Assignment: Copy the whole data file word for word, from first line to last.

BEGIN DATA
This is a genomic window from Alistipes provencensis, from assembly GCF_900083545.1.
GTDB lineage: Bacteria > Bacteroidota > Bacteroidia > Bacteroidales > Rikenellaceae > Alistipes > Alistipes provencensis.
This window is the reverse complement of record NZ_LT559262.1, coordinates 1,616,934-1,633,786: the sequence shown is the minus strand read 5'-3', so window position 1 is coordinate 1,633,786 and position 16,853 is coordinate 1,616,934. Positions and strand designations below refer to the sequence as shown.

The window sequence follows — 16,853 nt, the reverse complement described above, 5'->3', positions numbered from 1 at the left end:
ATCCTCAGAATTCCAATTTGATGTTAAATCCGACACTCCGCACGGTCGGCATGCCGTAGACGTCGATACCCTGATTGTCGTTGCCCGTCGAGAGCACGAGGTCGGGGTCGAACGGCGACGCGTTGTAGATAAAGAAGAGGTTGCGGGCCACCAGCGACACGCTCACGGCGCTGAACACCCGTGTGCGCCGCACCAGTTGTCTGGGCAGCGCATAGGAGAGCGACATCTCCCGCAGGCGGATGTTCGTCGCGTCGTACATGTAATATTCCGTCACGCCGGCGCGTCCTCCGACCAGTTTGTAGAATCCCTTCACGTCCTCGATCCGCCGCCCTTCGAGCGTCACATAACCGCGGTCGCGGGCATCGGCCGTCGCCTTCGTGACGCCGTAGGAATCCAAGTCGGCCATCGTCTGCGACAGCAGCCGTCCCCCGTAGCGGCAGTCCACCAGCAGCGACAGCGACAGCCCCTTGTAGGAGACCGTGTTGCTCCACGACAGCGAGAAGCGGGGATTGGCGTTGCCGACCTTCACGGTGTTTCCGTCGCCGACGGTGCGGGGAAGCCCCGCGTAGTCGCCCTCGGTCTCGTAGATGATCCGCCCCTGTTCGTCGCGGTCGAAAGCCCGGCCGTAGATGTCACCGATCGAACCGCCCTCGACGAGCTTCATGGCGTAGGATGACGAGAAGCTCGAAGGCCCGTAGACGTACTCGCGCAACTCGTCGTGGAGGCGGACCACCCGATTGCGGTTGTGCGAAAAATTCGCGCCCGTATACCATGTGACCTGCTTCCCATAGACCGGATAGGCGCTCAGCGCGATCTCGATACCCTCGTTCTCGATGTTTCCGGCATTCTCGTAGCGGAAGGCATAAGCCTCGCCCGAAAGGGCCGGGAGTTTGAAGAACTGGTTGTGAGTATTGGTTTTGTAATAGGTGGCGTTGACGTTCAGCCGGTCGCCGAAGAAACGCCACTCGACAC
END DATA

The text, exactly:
This is a genomic window from Alistipes provencensis, from assembly GCF_900083545.1.
GTDB lineage: Bacteria > Bacteroidota > Bacteroidia > Bacteroidales > Rikenellaceae > Alistipes > Alistipes provencensis.
This window is the reverse complement of record NZ_LT559262.1, coordinates 1,616,934-1,633,786: the sequence shown is the minus strand read 5'-3', so window position 1 is coordinate 1,633,786 and position 16,853 is coordinate 1,616,934. Positions and strand designations below refer to the sequence as shown.

The window sequence follows — 16,853 nt, the reverse complement described above, 5'->3', positions numbered from 1 at the left end:
ATCCTCAGAATTCCAATTTGATGTTAAATCCGACACTCCGCACGGTCGGCATGCCGTAGACGTCGATACCCTGATTGTCGTTGCCCGTCGAGAGCACGAGGTCGGGGTCGAACGGCGACGCGTTGTAGATAAAGAAGAGGTTGCGGGCCACCAGCGACACGCTCACGGCGCTGAACACCCGTGTGCGCCGCACCAGTTGTCTGGGCAGCGCATAGGAGAGCGACATCTCCCGCAGGCGGATGTTCGTCGCGTCGTACATGTAATATTCCGTCACGCCGGCGCGTCCTCCGACCAGTTTGTAGAATCCCTTCACGTCCTCGATCCGCCGCCCTTCGAGCGTCACATAACCGCGGTCGCGGGCATCGGCCGTCGCCTTCGTGACGCCGTAGGAATCCAAGTCGGCCATCGTCTGCGACAGCAGCCGTCCCCCGTAGCGGCAGTCCACCAGCAGCGACAGCGACAGCCCCTTGTAGGAGACCGTGTTGCTCCACGACAGCGAGAAGCGGGGATTGGCGTTGCCGACCTTCACGGTGTTTCCGTCGCCGACGGTGCGGGGAAGCCCCGCGTAGTCGCCCTCGGTCTCGTAGATGATCCGCCCCTGTTCGTCGCGGTCGAAAGCCCGGCCGTAGATGTCACCGATCGAACCGCCCTCGACGAGCTTCATGGCGTAGGATGACGAGAAGCTCGAAGGCCCGTAGACGTACTCGCGCAACTCGTCGTGGAGGCGGACCACCCGATTGCGGTTGTGCGAAAAATTCGCGCCCGTATACCATGTGACCTGCTTCCCATAGACCGGATAGGCGCTCAGCGCGATCTCGATACCCTCGTTCTCGATGTTTCCGGCATTCTCGTAGCGGAAGGCATAAGCCTCGCCCGAAAGGGCCGGGAGTTTGAAGAACTGGTTGTGAGTATTGGTTTTGTAATAGGTGGCGTTGACGTTCAGCCGGTCGCCGAAGAAACGCCACTCGACAC